It is the first dedicated team to have both public health specialists and clinical TB nurses. It can lead on, or support, all aspects of incident management across the whole of London in a standardised, timely and effective way.
TB remains a significant public health issue, even though it can be controlled through the early identification and treatment of new cases and the prevention of further cases through effective contact tracing of people who have been exposed. The airborne infectious disease is strongly associated with poverty and health inequalities. It is found among marginalised groups with poor access to healthcare and often other health or social issues, such as unstable housing, vulnerable employment and addictions. Language barriers can also be a problem. London has especially high rates of TB - more than any other comparable city in Europe and it accounts for more than one third of national cases - which has proved particularly difficult to address.
TB nurse specialist Sarah Murphy explains: ‘TB does not respect commissioning boundaries, especially in London where the population is especially mobile. The team’s solution has been to take screening to schools, colleges, workplaces, detention centres and hostels. There, LTBEx nurses clinically assess contacts, perform tuberculin skin tests and phlebotomy and record all data into their database. Working in the community also offers health promotion opportunities. The nurses often provide TB awareness sessions for parents and at school assemblies.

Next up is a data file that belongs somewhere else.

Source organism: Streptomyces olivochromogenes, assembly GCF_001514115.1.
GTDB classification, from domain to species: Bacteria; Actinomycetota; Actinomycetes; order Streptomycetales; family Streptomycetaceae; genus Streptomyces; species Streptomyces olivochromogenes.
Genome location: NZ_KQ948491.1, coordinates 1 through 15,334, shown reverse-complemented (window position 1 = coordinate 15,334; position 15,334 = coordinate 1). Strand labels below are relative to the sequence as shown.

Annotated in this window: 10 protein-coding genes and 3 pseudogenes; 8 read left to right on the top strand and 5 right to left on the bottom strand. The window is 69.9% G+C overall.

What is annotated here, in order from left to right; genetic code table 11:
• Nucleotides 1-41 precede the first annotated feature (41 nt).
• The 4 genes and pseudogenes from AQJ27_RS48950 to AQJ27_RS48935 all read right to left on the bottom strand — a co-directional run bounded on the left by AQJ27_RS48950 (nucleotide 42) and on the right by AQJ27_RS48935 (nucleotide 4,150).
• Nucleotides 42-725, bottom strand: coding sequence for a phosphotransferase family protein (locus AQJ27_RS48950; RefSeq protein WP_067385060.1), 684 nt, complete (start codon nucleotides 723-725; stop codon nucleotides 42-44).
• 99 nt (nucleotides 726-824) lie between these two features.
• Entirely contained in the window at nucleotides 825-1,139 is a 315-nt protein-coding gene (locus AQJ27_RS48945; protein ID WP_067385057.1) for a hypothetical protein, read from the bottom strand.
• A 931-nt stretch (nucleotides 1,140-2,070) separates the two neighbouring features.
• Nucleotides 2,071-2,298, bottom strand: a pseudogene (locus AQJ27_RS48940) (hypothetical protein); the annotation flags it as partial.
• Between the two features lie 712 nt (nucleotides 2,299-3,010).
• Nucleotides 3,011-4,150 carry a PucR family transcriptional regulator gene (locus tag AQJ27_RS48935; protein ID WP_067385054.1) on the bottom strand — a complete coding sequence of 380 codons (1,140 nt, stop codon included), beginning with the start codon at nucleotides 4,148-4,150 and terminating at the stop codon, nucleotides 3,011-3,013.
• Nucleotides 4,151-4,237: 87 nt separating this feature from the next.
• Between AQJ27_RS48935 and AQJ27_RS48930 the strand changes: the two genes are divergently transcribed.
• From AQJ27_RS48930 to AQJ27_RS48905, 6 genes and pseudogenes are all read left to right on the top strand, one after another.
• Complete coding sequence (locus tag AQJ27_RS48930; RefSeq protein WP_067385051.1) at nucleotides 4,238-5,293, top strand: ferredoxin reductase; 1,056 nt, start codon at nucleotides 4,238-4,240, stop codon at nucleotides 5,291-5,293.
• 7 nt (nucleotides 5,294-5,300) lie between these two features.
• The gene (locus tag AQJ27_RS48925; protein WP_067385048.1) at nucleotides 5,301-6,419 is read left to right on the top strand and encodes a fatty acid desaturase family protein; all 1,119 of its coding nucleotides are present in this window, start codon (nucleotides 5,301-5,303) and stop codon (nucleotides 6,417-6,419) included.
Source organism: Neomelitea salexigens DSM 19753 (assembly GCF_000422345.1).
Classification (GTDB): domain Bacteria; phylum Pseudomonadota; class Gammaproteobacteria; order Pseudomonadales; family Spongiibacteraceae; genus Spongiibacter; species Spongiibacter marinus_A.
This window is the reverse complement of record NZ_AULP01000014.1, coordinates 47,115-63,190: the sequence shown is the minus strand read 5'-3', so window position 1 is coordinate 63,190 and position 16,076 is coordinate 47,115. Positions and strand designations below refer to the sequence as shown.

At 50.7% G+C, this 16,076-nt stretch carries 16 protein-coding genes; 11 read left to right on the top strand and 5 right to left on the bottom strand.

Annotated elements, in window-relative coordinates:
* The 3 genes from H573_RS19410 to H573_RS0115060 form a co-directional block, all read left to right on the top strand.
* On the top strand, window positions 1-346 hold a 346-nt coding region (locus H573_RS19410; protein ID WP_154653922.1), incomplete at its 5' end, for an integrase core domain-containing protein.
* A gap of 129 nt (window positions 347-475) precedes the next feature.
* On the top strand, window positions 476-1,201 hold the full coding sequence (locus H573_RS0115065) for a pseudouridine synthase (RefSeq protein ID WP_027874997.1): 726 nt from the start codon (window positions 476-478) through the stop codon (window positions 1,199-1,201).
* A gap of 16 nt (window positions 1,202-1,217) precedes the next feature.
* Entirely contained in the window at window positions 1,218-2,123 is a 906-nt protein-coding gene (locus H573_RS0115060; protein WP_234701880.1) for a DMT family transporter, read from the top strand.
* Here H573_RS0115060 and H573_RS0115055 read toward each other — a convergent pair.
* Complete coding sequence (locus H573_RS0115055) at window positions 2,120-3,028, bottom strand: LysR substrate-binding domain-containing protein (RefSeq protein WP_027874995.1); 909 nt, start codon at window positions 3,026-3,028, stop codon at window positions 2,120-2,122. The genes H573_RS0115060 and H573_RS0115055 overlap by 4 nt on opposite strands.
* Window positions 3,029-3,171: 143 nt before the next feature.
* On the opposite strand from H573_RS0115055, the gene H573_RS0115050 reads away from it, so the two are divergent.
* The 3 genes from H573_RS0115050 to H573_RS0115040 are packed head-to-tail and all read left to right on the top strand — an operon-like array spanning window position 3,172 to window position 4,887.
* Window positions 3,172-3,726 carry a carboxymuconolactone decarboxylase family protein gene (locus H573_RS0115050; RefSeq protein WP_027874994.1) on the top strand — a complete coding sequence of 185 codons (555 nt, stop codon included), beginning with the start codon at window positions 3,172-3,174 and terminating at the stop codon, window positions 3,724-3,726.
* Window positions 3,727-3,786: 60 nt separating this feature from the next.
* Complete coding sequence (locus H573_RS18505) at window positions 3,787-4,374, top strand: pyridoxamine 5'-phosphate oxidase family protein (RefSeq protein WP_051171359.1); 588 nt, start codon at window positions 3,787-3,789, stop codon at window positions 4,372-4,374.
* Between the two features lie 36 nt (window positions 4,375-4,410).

The team has created the first pan London TB contact screening database to ensure full and proper public health action is taken.
Further information on this pan London initiative can be found here http://bit.ly/1JaaUvP